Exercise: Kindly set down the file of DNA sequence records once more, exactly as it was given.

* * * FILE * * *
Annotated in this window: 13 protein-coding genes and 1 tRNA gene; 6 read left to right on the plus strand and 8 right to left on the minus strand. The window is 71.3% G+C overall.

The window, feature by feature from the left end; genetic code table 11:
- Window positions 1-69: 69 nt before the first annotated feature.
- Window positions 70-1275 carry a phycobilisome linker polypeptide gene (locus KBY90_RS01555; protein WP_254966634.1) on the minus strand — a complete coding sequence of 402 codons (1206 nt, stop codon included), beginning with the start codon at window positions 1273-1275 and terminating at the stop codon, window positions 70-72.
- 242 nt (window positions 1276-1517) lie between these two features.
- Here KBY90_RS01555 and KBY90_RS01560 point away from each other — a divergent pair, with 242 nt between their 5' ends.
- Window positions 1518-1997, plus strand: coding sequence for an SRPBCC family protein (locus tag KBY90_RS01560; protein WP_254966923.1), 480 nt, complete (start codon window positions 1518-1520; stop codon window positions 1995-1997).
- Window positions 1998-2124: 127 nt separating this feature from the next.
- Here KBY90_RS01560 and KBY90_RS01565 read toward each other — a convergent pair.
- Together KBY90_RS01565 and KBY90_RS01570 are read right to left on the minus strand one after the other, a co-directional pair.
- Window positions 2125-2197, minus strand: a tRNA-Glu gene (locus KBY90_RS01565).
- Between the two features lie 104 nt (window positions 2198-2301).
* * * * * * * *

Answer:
Annotated in this window: 13 protein-coding genes and 1 tRNA gene; 6 read left to right on the plus strand and 8 right to left on the minus strand. The window is 71.3% G+C overall.

The window, feature by feature from the left end; genetic code table 11:
- Window positions 1-69: 69 nt before the first annotated feature.
- Window positions 70-1275 carry a phycobilisome linker polypeptide gene (locus KBY90_RS01555; protein WP_254966634.1) on the minus strand — a complete coding sequence of 402 codons (1206 nt, stop codon included), beginning with the start codon at window positions 1273-1275 and terminating at the stop codon, window positions 70-72.
- 242 nt (window positions 1276-1517) lie between these two features.
- Here KBY90_RS01555 and KBY90_RS01560 point away from each other — a divergent pair, with 242 nt between their 5' ends.
- Window positions 1518-1997, plus strand: coding sequence for an SRPBCC family protein (locus tag KBY90_RS01560; protein WP_254966923.1), 480 nt, complete (start codon window positions 1518-1520; stop codon window positions 1995-1997).
- Window positions 1998-2124: 127 nt separating this feature from the next.
- Here KBY90_RS01560 and KBY90_RS01565 read toward each other — a convergent pair.
- Together KBY90_RS01565 and KBY90_RS01570 are read right to left on the minus strand one after the other, a co-directional pair.
- Window positions 2125-2197, minus strand: a tRNA-Glu gene (locus KBY90_RS01565).
- Between the two features lie 104 nt (window positions 2198-2301).